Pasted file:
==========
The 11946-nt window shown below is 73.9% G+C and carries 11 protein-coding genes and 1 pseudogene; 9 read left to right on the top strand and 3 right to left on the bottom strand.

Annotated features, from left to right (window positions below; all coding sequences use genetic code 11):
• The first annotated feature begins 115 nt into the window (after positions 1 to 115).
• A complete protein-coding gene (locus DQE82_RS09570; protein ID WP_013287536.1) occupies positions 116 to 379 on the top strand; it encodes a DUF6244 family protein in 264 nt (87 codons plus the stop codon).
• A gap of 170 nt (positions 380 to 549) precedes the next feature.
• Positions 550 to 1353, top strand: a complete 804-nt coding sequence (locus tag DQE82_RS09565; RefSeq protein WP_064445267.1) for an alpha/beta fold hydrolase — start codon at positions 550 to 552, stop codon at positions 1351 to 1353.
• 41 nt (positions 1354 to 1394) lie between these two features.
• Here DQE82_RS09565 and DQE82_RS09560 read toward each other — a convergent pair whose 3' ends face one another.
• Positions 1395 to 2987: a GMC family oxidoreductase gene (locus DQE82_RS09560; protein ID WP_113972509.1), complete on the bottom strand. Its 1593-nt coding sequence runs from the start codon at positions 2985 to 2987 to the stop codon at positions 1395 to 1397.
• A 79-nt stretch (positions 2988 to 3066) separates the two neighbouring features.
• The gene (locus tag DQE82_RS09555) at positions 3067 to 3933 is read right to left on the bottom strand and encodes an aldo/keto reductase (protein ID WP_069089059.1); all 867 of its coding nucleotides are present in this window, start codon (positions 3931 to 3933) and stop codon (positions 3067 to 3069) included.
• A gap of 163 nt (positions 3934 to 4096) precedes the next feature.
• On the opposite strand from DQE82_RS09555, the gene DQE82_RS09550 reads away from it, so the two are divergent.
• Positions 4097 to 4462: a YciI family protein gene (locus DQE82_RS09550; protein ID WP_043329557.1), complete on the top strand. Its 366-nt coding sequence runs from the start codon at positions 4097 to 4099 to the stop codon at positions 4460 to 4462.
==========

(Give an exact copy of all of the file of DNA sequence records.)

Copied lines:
The 11946-nt window shown below is 73.9% G+C and carries 11 protein-coding genes and 1 pseudogene; 9 read left to right on the top strand and 3 right to left on the bottom strand.

Annotated features, from left to right (window positions below; all coding sequences use genetic code 11):
• The first annotated feature begins 115 nt into the window (after positions 1 to 115).
• A complete protein-coding gene (locus DQE82_RS09570; protein ID WP_013287536.1) occupies positions 116 to 379 on the top strand; it encodes a DUF6244 family protein in 264 nt (87 codons plus the stop codon).
• A gap of 170 nt (positions 380 to 549) precedes the next feature.
• Positions 550 to 1353, top strand: a complete 804-nt coding sequence (locus tag DQE82_RS09565; RefSeq protein WP_064445267.1) for an alpha/beta fold hydrolase — start codon at positions 550 to 552, stop codon at positions 1351 to 1353.
• 41 nt (positions 1354 to 1394) lie between these two features.
• Here DQE82_RS09565 and DQE82_RS09560 read toward each other — a convergent pair whose 3' ends face one another.
• Positions 1395 to 2987: a GMC family oxidoreductase gene (locus DQE82_RS09560; protein ID WP_113972509.1), complete on the bottom strand. Its 1593-nt coding sequence runs from the start codon at positions 2985 to 2987 to the stop codon at positions 1395 to 1397.
• A 79-nt stretch (positions 2988 to 3066) separates the two neighbouring features.
• The gene (locus tag DQE82_RS09555) at positions 3067 to 3933 is read right to left on the bottom strand and encodes an aldo/keto reductase (protein ID WP_069089059.1); all 867 of its coding nucleotides are present in this window, start codon (positions 3931 to 3933) and stop codon (positions 3067 to 3069) included.
• A gap of 163 nt (positions 3934 to 4096) precedes the next feature.
• On the opposite strand from DQE82_RS09555, the gene DQE82_RS09550 reads away from it, so the two are divergent.
• Positions 4097 to 4462: a YciI family protein gene (locus DQE82_RS09550; protein ID WP_043329557.1), complete on the top strand. Its 366-nt coding sequence runs from the start codon at positions 4097 to 4099 to the stop codon at positions 4460 to 4462.